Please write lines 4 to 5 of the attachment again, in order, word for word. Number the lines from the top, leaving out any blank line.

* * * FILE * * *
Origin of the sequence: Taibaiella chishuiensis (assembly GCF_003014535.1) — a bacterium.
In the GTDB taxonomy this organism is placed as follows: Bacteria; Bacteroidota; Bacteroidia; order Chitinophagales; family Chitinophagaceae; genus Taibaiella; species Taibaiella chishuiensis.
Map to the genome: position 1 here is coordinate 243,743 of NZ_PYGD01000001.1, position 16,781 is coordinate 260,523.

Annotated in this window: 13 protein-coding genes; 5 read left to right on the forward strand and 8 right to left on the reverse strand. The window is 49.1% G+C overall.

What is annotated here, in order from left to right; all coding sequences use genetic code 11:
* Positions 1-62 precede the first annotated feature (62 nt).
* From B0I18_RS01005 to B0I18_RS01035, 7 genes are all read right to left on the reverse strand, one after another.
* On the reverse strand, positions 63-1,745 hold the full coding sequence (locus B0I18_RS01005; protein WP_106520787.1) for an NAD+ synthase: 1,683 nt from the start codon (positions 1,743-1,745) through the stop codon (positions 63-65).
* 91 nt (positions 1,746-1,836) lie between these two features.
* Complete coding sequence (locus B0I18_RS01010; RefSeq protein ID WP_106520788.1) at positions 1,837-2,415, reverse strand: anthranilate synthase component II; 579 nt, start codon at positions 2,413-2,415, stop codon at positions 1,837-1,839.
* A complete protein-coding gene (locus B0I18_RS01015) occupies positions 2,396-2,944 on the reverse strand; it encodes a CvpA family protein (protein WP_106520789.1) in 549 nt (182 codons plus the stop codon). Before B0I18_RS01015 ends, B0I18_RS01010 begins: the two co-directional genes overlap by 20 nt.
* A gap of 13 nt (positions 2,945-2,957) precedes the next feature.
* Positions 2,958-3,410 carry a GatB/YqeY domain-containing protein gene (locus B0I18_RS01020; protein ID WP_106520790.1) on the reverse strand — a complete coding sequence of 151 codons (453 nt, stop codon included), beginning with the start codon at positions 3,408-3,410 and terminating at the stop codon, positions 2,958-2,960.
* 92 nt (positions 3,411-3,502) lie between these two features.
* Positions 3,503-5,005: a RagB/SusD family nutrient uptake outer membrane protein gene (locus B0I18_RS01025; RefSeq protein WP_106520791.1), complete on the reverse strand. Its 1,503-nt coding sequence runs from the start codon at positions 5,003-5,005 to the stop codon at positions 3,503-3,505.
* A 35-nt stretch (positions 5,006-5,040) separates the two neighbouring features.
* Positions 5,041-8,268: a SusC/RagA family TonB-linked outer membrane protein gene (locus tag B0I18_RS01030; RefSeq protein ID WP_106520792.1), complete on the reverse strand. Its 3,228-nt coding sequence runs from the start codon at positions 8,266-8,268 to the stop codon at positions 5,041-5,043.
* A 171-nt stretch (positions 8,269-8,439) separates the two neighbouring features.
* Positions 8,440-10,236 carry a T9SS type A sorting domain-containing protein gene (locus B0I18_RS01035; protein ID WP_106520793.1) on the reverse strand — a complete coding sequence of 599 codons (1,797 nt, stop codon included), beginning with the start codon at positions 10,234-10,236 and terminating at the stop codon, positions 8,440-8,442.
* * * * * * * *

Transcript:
Annotated in this window: 13 protein-coding genes; 5 read left to right on the forward strand and 8 right to left on the reverse strand. The window is 49.1% G+C overall.

What is annotated here, in order from left to right; all coding sequences use genetic code 11: